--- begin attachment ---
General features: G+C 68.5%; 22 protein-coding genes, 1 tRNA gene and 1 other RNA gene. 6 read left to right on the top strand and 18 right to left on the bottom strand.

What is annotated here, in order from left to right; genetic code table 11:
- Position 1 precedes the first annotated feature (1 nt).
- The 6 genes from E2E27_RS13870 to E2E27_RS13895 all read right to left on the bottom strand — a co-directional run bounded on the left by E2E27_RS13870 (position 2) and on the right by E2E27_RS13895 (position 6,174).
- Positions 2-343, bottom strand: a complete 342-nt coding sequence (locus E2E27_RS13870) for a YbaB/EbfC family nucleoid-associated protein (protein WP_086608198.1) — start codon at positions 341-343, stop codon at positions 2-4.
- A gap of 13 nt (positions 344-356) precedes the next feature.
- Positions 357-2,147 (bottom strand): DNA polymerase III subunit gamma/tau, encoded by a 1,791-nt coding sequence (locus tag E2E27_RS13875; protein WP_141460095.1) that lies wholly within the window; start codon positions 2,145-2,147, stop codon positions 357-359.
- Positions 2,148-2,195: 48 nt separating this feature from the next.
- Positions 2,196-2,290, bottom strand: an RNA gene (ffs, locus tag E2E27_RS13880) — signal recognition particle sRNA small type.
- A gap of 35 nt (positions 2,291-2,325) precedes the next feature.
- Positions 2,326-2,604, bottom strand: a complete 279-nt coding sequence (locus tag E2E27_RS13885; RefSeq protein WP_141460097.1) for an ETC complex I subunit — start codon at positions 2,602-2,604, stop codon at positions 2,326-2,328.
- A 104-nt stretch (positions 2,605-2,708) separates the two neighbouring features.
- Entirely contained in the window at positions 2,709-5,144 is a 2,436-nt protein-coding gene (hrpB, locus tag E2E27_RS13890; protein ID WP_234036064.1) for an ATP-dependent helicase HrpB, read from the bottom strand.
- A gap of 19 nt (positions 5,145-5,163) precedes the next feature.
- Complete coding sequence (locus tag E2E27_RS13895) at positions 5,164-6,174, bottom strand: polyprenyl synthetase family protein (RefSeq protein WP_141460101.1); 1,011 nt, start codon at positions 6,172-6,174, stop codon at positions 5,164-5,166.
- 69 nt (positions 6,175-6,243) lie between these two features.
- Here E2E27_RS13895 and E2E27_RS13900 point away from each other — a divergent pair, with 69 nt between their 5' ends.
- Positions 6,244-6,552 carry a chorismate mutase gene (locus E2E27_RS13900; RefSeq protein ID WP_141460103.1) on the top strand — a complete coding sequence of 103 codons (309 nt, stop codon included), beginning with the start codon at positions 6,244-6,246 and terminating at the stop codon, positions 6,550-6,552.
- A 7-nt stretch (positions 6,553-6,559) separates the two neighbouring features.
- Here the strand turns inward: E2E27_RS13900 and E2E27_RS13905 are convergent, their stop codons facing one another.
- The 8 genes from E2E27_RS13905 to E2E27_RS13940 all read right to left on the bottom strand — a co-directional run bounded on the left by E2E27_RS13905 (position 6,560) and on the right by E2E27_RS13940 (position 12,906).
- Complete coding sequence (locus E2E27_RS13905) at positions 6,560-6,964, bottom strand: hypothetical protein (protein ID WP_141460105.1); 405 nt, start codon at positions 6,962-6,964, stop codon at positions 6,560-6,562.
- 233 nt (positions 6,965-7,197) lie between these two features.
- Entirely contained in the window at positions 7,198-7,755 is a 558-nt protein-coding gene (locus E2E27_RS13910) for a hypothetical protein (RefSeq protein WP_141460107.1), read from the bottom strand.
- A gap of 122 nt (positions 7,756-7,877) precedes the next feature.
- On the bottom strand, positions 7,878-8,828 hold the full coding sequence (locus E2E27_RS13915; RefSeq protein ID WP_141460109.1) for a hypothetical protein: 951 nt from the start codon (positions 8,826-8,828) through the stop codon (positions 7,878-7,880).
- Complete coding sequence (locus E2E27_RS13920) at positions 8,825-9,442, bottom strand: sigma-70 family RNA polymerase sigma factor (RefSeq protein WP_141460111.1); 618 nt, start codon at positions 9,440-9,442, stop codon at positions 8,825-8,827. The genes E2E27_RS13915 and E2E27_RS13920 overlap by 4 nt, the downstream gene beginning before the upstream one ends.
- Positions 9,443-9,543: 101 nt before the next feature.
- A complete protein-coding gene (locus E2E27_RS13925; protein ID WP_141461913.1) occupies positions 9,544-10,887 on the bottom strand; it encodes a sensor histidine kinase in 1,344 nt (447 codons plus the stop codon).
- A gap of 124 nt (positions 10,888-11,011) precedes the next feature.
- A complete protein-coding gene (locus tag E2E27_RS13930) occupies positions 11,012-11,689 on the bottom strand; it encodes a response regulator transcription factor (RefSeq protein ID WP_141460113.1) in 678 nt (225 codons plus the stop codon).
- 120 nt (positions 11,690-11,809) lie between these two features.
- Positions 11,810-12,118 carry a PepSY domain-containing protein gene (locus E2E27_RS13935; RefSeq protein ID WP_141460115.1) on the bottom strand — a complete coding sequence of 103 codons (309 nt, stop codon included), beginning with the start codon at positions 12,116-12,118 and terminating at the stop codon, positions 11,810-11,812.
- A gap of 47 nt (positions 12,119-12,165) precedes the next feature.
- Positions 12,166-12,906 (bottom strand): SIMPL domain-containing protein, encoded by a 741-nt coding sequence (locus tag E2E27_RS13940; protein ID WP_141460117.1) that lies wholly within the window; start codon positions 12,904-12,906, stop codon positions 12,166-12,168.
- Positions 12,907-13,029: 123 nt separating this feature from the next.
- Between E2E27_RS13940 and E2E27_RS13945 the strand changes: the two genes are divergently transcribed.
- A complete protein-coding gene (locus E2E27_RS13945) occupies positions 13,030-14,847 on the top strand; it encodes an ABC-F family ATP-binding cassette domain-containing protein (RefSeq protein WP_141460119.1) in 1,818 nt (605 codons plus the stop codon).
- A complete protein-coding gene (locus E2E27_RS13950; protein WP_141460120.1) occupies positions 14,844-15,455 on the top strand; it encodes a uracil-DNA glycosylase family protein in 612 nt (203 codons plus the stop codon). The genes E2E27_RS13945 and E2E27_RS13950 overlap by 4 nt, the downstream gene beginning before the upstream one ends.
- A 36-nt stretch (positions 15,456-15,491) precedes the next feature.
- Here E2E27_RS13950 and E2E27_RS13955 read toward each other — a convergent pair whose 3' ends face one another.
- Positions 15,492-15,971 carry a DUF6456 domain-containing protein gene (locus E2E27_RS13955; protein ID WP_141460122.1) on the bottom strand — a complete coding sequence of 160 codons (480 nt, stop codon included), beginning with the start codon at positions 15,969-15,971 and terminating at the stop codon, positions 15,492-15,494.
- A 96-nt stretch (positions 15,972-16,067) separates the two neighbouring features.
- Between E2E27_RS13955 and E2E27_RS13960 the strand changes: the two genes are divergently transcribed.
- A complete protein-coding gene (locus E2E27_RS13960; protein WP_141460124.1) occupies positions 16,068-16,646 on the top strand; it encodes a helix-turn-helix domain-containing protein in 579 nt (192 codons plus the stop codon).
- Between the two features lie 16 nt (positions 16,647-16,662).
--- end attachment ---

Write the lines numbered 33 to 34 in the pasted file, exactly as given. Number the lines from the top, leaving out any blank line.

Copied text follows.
- Positions 11,810-12,118 carry a PepSY domain-containing protein gene (locus E2E27_RS13935; RefSeq protein ID WP_141460115.1) on the bottom strand — a complete coding sequence of 103 codons (309 nt, stop codon included), beginning with the start codon at positions 12,116-12,118 and terminating at the stop codon, positions 11,810-11,812.
- A gap of 47 nt (positions 12,119-12,165) precedes the next feature.